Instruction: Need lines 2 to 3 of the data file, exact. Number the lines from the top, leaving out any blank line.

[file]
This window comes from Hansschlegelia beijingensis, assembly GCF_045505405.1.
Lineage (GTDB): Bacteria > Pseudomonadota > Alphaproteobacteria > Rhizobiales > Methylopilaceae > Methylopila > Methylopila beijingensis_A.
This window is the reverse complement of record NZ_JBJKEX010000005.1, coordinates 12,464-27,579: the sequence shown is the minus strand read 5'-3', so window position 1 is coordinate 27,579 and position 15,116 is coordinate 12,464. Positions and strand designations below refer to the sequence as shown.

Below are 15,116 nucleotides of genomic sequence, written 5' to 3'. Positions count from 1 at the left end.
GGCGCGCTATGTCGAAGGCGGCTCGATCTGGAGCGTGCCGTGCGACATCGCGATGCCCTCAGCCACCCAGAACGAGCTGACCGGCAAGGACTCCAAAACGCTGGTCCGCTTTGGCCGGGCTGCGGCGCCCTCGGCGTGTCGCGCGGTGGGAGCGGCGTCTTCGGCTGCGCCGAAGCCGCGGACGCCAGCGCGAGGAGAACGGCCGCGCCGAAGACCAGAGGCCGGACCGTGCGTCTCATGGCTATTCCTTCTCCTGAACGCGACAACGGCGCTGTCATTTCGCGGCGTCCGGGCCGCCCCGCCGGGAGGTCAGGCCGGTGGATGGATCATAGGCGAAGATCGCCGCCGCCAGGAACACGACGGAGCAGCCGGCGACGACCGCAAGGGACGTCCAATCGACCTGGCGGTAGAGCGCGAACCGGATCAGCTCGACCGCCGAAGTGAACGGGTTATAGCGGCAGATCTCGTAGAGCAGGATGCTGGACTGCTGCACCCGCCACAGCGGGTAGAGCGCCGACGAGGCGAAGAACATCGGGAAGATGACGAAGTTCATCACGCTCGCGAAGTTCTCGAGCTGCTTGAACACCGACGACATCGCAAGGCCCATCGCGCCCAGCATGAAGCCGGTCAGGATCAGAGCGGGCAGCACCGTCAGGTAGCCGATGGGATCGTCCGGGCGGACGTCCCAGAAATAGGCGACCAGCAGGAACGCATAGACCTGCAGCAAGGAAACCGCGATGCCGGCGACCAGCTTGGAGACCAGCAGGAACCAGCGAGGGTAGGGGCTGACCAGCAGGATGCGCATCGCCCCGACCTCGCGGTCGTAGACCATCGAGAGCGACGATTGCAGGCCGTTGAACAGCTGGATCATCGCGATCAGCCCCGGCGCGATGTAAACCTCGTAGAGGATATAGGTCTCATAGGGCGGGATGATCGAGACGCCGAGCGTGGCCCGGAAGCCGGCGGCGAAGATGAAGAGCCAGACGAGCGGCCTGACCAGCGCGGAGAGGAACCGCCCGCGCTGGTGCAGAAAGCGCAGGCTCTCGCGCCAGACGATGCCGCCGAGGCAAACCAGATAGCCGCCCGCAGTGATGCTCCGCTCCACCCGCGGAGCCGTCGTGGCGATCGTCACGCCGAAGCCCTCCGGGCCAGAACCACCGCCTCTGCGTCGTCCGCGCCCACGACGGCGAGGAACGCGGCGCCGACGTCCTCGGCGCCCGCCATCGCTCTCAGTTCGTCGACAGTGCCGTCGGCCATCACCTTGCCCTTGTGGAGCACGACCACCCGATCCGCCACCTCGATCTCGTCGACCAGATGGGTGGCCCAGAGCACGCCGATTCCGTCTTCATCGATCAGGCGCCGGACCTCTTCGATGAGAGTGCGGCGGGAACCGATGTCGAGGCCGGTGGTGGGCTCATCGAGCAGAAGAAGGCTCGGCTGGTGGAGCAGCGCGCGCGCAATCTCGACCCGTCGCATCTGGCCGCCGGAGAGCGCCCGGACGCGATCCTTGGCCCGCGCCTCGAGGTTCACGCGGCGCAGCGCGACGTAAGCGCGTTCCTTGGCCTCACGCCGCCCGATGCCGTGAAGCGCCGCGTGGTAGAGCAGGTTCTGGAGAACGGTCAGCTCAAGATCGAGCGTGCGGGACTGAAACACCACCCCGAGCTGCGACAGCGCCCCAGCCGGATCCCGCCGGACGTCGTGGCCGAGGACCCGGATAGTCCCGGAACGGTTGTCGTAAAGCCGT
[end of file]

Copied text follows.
Lineage (GTDB): Bacteria > Pseudomonadota > Alphaproteobacteria > Rhizobiales > Methylopilaceae > Methylopila > Methylopila beijingensis_A.
This window is the reverse complement of record NZ_JBJKEX010000005.1, coordinates 12,464-27,579: the sequence shown is the minus strand read 5'-3', so window position 1 is coordinate 27,579 and position 15,116 is coordinate 12,464. Positions and strand designations below refer to the sequence as shown.